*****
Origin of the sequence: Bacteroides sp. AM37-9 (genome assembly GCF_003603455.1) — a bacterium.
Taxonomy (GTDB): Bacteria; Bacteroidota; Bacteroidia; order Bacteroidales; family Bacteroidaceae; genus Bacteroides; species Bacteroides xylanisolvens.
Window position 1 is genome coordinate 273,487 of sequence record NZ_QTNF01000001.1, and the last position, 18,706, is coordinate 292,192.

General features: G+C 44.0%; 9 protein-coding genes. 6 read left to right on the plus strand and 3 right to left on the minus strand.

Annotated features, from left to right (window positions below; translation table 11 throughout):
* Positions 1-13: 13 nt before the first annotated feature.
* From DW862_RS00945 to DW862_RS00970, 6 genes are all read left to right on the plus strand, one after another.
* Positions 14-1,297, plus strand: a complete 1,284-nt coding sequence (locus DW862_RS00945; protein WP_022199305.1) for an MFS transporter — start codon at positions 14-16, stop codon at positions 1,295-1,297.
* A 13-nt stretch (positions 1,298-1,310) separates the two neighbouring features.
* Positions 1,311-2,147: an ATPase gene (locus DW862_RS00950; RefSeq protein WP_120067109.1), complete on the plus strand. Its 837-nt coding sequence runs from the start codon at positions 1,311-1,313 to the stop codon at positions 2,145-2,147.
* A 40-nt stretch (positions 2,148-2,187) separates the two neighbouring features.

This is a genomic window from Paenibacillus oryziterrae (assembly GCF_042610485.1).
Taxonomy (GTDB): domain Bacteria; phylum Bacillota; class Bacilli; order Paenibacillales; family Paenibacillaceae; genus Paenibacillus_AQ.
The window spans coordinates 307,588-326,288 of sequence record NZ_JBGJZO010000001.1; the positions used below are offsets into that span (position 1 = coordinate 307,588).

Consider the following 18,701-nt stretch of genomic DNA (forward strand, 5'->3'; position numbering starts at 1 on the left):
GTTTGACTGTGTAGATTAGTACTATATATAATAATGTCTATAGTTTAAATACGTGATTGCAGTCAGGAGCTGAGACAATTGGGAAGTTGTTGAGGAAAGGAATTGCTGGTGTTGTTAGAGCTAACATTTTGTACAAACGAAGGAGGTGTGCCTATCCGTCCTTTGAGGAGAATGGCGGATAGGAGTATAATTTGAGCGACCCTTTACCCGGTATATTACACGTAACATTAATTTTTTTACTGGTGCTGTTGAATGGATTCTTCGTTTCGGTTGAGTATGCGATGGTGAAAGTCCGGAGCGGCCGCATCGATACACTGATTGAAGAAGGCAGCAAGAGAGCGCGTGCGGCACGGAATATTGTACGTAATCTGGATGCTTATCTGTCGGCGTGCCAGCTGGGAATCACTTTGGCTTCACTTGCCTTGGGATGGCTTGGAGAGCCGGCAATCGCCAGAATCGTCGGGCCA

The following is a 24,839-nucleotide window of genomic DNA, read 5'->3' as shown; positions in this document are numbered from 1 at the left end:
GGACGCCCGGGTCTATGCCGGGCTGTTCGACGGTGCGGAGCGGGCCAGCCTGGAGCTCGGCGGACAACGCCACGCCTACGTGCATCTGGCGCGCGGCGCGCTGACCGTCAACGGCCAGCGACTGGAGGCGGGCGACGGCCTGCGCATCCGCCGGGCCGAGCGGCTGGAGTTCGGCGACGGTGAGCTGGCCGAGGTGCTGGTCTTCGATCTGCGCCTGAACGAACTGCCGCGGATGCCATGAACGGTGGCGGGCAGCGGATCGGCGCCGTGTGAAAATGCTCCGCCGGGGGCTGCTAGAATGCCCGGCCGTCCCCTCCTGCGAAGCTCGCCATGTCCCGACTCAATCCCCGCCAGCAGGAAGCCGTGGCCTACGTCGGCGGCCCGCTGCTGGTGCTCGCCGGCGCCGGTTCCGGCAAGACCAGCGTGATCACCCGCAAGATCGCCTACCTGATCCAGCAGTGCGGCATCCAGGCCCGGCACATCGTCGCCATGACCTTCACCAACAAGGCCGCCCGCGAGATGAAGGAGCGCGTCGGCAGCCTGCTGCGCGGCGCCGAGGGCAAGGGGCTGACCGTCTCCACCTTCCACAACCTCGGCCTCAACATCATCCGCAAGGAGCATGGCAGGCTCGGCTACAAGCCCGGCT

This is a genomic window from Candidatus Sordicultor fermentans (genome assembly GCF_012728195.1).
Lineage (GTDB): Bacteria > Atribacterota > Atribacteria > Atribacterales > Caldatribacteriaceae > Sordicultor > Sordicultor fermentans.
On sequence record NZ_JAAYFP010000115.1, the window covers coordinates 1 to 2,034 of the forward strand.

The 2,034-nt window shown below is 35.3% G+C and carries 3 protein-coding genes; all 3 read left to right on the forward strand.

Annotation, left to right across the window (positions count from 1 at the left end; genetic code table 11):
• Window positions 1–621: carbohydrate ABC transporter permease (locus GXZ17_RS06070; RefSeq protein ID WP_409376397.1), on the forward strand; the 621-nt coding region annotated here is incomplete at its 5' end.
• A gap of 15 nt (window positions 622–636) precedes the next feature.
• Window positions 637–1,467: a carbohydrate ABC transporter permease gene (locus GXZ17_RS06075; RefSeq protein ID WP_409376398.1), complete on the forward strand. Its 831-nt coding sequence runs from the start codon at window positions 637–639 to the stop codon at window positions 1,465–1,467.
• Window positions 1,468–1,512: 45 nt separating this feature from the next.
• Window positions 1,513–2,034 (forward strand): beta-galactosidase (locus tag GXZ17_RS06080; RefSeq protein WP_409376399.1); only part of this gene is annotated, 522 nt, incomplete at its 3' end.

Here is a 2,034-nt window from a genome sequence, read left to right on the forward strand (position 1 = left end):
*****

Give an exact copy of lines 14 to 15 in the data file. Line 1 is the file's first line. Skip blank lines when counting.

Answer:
The window spans coordinates 307,588-326,288 of sequence record NZ_JBGJZO010000001.1; the positions used below are offsets into that span (position 1 = coordinate 307,588).

Consider the following 18,701-nt stretch of genomic DNA (forward strand, 5'->3'; position numbering starts at 1 on the left):